Walking. Whether one is literally walking on a prayerful pilgrimage, or figuratively walking with Jesus as we follow Him on our life’s journey, when we trust in Christ we better put on our waling shoes.  For centuries, believers have prayed as they walked, and they have walked as they prayed. When Rabbi Heschel walked with MLK on the Selma march, he said he felt like his “legs were praying.” When Jesus asked his disciples to follow Him, he meant it literally like any other rabbi. They were expected to drop everything and walk closely after Him. A hundred years before Jesus a learned rabbi gave a word of advice to some disciples, “Cover yourself in the dust of the rabbi’s feet.” Rabbi Yoezer meant that the true disciple would walk so closely behind their rabbi while they were walking along the road that at the end of the day, the disciple would be covered in the rabbi’s dust. Pilgrimage. A good friend of mine is an experienced pilgrim, because he has walked many times on the sacred Camino Trail in western Europe. In describing his experiences there, he uses the wonderful term “embodied spirituality.” A walking pilgrimage is a spiritual experience, because throughout the journey he walks prayerfully, careful to listen to the Spirit of God as he uses his legs. In fact, the Spirit of God is speaking to him through the use of his legs, just like Rabbi Heschel in the opening quote. A walking pilgrim does so because he wants to enjoy a life-changing experience. A pilgrim wants to be spiritual with his body. When St. Peter calls believers pilgrims and sojourners in his letter 1 Peter 2:11, the Greek term used for pilgrims is “parepidemous,” referring to a passing stranger traveling in a place that is not his home. A pilgrim is one who is a temporary resident, a passing traveler. The term pilgrim has taken on the significant meaning now of one who is engaging in spiritual growth in a physical way in the course of a journey. What better way to understand our being pilgrims on this earth, strangers in a strange land, than walking with all our spiritual senses activated on a journey? We are citizens of heaven, this is not our home, so walking where we are not a citizen is good for the soul. One fruitful way of growing in our inner spiritual journey is to engage in a literal walking journey in the way of a pilgrim. It’s no wonder Jesus called Himself the Way, and that the early believers in Jesus called themselves “people of the Way.” Pilgrims, all of us, on the Way to the Kingdom of God.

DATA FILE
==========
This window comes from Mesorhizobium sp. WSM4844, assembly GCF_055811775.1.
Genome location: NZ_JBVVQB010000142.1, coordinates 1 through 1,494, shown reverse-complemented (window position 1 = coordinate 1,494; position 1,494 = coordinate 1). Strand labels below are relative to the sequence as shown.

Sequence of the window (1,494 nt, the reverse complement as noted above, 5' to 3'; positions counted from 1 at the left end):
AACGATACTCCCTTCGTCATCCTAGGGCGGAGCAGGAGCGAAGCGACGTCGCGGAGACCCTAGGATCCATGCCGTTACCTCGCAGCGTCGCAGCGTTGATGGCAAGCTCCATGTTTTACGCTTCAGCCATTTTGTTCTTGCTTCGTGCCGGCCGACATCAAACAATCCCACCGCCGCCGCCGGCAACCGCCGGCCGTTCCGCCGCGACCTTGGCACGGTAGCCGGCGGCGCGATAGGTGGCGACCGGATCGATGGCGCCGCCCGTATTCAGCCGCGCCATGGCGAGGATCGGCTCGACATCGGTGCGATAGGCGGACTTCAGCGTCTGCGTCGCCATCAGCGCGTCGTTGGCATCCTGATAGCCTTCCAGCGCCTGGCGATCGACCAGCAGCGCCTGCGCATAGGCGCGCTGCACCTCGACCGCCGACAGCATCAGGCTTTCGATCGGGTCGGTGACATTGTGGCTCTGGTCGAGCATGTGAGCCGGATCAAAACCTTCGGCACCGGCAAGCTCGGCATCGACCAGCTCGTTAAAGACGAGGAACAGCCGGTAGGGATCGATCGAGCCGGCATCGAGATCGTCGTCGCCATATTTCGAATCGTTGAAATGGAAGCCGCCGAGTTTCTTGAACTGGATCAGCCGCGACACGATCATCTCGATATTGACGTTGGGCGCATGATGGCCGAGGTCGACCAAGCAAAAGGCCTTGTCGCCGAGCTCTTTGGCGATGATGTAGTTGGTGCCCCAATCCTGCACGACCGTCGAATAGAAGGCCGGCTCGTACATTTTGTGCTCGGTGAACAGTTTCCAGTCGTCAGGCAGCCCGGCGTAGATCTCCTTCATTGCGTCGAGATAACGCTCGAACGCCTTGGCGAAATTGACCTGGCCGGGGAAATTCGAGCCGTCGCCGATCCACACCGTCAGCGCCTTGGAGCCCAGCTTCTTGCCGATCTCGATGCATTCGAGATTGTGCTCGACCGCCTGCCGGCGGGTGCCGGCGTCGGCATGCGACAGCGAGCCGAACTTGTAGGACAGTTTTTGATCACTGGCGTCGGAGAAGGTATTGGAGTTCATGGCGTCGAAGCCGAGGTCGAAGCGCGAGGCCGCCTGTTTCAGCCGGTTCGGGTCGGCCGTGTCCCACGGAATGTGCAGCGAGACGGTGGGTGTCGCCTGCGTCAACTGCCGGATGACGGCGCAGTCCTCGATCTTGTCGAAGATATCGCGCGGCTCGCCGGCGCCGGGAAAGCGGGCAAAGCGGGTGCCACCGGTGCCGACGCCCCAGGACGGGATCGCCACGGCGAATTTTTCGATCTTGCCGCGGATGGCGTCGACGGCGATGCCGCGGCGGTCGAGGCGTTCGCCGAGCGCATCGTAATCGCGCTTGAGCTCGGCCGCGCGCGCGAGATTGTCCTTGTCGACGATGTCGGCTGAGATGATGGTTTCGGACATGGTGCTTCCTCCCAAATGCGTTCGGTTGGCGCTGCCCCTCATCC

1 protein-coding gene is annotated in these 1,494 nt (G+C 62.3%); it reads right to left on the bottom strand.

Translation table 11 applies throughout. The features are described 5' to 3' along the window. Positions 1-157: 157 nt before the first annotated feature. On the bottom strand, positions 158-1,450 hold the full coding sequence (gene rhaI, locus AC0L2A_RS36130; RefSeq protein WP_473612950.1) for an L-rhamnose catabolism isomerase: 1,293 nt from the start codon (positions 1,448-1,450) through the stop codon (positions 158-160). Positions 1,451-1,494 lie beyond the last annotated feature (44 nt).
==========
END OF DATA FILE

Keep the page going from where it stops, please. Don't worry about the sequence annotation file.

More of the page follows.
Kneeling. Bending the knee is no light matter, even though it is relatively easy to do, depending on one’s physical status. Kneeling is a vivid picture of honoring your Superior and submitting to your Sovereign. Kneeling is a symbol of humility, because if one is serious when doing it, it requires a swallowing of one’s pride. Hebrew tradition has long considered one’s knees to be a symbol of strength, so bending the knee to honor Someone means one has accepted one’s weakness, acknowledged one’s insufficiency. Bending the knee is submitting in faith to an almighty God who is all-sufficient and worthy of worship. The Hebrew word for bless is “barak,” which is literally translated as to kneel down, to bless and adore God on bended knees. One kneels when taking the lower place in the presence of a higher authority. Before the King of kings, we can add awe, reverence and worship. We kneel low to raise God high, to honor His glory and holiness. When we kneel, we are physically demonstrating that we desire to yield to the Sovereign King of the universe. The New Testament includes a Greek word for “adoration on one’s knees,” which is “proskynein.” In the gospel era, kneeling in adoration was inseparable from the worship experience. The other Greek word for kneel in the New Testament is “gonypetein,” and it literally means to fall on both knees with the head bowed, which is actually a lesser form of the full prostration. Perhaps the most powerful scene of kneeling is in John 13, when Jesus, during the Last Supper, wanted to demonstrate something important before things got out of hand with His coming Passion. At the end of their Passover meal, Jesus “got up from supper, took off His outer garments, and taking a servant’s towel, He fastened it around His   waist. Then He poured water into the washbasin and began to wash the disciple’s feet and to wipe them with the towel.” (John 13:4-5). Of course, Jesus had to kneel throughout all this foot-washing, and then when completed He “sat down again.” (John 13:12).